As newspapers and broadcast news outlets direct more resources toward online content, print reporters and photojournalists are picking up video cameras and crafting new kinds of stories with their lenses. Creating multimedia video journalism requires more than simply adapting traditional broadcast techniques: it calls for a new way of thinking about how people engage with the news and with emerging media technologies. In this guide, Kurt Lancaster teaches students and professional journalists how to shoot better video and tell better stories on the web, providing a strong understanding of cinematic storytelling and documentary production so their videos will stand out from the crowd.
Video Journalism for the Web introduces students to all the basic skills and techniques of good video journalism and documentary storytelling, from shots and camera movements to sound and editing—as well as offering tips for developing compelling, character-driven narratives and using social media to launch a successful career as a "backpack journalist." Shooting, editing, and writing exercises throughout the book allow students to put these techniques into practice, and case studies and interviews with top documentary journalists provide real-world perspectives on a career in video journalism. This book gives aspiring documentary journalists the tools they need to get out in the field and start shooting unforgettable multimedia stories.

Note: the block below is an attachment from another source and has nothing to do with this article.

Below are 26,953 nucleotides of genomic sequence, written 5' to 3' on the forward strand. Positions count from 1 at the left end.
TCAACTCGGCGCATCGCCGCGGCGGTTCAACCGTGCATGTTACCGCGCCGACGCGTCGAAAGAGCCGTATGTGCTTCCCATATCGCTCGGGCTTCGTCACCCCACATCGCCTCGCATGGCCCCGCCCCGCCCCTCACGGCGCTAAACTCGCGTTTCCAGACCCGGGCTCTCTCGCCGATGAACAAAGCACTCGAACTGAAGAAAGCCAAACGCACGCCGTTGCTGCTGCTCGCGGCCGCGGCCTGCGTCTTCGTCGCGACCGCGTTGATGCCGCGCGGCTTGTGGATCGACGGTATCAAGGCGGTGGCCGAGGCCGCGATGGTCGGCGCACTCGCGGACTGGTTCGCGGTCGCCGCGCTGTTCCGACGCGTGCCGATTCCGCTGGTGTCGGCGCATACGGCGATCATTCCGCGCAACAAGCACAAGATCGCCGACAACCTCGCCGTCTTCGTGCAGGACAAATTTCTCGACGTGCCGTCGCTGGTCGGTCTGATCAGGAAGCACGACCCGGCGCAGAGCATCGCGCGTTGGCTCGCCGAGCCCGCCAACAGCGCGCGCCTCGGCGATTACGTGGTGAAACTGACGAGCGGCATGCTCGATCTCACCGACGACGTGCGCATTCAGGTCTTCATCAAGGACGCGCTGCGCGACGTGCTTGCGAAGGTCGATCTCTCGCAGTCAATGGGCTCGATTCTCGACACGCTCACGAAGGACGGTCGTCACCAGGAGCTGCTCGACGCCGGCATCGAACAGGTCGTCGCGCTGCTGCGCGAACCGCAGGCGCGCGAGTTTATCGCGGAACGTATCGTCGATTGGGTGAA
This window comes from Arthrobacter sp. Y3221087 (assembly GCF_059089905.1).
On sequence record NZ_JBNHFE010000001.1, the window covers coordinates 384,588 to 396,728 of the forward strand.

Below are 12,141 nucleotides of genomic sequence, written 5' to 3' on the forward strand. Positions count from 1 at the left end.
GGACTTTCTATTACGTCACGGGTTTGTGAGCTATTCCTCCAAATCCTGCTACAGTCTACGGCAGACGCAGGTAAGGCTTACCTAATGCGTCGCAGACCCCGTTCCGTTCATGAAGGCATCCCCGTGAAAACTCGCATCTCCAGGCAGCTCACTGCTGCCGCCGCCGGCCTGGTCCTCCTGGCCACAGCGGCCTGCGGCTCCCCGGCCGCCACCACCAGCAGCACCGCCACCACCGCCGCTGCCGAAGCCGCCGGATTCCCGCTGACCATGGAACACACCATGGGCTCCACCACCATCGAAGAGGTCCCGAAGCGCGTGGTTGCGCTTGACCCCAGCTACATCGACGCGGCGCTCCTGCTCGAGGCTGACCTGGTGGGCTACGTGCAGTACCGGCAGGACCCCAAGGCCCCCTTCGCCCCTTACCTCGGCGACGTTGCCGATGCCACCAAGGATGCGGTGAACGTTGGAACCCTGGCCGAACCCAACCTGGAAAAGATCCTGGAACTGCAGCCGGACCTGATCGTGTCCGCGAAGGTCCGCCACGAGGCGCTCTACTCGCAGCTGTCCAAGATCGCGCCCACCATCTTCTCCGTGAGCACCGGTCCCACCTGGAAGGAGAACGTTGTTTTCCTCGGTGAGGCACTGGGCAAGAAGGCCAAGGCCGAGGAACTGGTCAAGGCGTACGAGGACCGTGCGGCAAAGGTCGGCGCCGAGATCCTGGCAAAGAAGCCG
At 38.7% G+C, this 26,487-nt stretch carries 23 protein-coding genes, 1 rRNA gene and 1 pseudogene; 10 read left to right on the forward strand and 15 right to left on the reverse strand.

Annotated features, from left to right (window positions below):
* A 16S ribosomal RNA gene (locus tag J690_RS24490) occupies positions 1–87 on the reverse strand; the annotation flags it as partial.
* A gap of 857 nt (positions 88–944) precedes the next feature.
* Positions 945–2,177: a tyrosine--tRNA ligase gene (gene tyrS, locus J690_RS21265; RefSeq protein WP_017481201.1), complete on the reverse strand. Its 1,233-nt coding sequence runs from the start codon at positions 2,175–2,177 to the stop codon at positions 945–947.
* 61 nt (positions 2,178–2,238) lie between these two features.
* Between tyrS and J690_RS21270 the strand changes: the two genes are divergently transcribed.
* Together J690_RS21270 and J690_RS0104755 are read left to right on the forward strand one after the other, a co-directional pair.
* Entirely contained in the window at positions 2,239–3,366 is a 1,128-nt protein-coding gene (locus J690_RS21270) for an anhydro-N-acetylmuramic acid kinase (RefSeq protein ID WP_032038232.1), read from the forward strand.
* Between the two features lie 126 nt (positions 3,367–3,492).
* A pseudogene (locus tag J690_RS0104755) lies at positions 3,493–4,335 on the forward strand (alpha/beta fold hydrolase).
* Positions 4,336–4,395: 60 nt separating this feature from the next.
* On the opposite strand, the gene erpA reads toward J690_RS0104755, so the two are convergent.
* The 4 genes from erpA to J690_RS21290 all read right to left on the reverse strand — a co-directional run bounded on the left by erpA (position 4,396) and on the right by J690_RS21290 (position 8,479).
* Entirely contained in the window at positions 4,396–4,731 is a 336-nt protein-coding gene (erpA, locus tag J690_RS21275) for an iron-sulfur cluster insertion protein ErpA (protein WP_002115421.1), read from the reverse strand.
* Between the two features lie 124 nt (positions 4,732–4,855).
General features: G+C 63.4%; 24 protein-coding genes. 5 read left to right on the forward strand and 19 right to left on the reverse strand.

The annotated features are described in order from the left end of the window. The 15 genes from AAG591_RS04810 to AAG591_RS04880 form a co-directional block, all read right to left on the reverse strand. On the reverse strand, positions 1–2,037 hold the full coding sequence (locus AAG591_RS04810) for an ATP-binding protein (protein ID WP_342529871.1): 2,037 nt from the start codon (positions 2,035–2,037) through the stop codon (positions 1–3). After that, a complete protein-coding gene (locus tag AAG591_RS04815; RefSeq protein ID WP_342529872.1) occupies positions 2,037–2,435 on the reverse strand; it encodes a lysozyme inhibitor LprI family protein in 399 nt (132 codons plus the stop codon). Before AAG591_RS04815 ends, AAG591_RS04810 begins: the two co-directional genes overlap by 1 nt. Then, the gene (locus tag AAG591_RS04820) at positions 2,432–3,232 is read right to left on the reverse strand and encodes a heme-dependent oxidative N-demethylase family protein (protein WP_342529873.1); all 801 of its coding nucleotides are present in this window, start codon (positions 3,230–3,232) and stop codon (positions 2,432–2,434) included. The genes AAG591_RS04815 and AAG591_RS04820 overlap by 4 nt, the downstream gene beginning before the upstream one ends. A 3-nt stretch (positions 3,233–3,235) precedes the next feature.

"Lancaster's writing, interviews, and real-world examples will give you a great launch pad for advancing your work as a documentary journalist." --Brian Storm, Founder and Executive Producer, MediaStorm, mediastorm.com
Introduction: What is Documentary Journalism? 1. Difference in Style: Documentary Journalism vs. Broadcast News Interlude: Interview with Bill Gentile: On Backpack Journalism 2. Finding a Story and Shaping the Structure: Starting with Character in Jigar Mehta's The Recession Proof Artist Interview with the Renaud Brothers: Becoming a Documentary Journalist 3. Shooting the Image: Composition and Lighting in Travis Fox's Narcorridos and Nightlife in Mexicali and Crisis in Darfur Expands Interview with Ann Derry, video director, The New York Times: Short Video Documentaries 4. Writing a Script from Interviews: Icarus Refried: A Pro-Creative Process Interview with Jimmy Orr, Deputy Web Editor, The Los Angeles Times: The Most Important Journalists 5. Editing for Rhythm: Travis Fox's Redefining China's Family: Women 6. Getting Clean Audio and Crafting a Sound Design--an Audio Workshop with Philip Bloom, Travis Fox, and Wes Pope Interlude: The Importance of Blogging and the Watchdog Reporter: From an interview with John Yemma, Editor, The Christian Science Monitor 7. The Blogging Journalist: Travis Fox and the MexiBorder Stories 8. Conclusion